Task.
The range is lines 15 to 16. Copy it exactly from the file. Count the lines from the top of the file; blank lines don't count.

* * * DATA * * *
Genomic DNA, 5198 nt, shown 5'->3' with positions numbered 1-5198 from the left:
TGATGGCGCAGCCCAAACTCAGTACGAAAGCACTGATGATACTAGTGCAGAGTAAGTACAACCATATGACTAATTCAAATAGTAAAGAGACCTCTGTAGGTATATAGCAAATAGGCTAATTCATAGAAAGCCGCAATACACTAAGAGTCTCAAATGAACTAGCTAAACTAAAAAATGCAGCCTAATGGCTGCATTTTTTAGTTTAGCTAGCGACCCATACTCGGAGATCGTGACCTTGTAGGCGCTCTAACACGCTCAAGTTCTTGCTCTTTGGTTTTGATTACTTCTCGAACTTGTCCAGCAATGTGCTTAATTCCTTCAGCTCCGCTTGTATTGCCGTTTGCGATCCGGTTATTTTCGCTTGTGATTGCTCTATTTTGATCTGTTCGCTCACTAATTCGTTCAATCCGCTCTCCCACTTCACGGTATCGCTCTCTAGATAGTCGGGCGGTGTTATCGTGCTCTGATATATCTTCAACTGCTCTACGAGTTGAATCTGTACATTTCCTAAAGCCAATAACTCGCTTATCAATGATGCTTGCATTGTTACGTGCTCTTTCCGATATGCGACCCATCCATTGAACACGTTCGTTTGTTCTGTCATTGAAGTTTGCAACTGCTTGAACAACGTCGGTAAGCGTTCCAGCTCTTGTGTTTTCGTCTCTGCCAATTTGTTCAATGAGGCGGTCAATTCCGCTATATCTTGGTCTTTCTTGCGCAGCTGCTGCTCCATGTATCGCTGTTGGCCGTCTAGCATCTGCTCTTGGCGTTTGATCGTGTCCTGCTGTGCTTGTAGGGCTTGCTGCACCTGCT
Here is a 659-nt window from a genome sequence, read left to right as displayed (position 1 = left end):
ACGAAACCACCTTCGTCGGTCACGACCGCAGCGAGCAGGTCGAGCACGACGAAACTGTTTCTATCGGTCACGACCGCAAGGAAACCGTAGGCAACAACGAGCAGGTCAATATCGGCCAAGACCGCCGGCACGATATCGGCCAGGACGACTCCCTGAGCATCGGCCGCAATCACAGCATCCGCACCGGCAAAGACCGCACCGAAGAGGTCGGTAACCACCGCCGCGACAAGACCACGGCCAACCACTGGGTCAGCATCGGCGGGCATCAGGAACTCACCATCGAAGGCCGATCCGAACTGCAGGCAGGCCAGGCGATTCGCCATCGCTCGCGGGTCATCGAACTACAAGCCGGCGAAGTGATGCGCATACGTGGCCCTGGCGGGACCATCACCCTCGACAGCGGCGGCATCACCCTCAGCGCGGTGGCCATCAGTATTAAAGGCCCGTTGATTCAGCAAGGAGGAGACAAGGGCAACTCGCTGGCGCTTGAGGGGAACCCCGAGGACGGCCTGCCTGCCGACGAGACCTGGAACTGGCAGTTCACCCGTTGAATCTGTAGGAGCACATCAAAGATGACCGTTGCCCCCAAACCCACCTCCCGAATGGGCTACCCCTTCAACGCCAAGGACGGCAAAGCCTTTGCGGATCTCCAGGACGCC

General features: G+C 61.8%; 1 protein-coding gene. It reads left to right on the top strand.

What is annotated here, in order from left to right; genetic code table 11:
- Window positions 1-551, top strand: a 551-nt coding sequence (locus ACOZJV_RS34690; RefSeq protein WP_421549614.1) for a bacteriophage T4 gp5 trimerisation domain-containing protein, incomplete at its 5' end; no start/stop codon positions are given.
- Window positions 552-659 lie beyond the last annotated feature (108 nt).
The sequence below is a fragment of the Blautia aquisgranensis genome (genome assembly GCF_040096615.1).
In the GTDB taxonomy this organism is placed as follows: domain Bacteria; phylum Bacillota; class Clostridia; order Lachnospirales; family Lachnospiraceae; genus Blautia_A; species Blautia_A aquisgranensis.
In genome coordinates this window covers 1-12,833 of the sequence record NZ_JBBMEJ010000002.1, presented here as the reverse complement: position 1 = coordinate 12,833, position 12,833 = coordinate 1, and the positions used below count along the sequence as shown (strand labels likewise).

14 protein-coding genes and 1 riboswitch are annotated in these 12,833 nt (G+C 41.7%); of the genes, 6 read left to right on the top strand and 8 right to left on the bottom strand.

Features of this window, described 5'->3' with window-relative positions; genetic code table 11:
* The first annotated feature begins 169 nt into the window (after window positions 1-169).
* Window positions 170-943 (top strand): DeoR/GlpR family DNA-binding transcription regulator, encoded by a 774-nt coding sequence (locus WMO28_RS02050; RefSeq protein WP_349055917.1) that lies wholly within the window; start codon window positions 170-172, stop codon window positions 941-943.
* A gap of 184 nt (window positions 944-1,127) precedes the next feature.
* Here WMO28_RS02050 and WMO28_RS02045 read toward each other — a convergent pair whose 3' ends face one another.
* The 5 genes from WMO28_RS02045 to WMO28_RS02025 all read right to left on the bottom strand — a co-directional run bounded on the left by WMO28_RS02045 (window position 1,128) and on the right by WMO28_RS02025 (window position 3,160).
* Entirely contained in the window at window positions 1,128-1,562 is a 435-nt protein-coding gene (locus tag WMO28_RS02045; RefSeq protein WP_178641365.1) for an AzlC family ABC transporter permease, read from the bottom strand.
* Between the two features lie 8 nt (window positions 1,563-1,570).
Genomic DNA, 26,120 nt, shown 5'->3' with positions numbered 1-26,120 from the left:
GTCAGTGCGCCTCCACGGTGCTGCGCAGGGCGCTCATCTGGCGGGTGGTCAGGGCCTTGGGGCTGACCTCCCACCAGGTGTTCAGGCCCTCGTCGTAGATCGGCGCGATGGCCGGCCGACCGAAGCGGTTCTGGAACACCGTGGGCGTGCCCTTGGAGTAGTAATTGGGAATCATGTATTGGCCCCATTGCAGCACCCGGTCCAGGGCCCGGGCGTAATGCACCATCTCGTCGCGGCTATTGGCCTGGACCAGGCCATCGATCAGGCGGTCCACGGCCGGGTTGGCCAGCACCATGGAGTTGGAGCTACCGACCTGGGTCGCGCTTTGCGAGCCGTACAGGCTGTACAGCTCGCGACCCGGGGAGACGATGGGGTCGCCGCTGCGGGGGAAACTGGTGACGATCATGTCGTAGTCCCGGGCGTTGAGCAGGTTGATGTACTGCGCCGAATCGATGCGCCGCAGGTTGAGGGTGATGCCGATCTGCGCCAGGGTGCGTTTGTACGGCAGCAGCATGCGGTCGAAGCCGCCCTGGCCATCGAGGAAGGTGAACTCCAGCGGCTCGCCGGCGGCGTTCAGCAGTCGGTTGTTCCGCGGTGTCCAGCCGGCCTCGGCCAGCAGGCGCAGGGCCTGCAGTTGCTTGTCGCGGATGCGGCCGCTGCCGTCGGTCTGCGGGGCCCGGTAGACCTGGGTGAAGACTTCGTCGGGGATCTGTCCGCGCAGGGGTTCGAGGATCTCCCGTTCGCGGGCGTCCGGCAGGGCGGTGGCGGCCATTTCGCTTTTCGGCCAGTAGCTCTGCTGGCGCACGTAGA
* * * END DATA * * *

* Window positions 170-943 (top strand): DeoR/GlpR family DNA-binding transcription regulator, encoded by a 774-nt coding sequence (locus WMO28_RS02050; RefSeq protein WP_349055917.1) that lies wholly within the window; start codon window positions 170-172, stop codon window positions 941-943.
* A gap of 184 nt (window positions 944-1,127) precedes the next feature.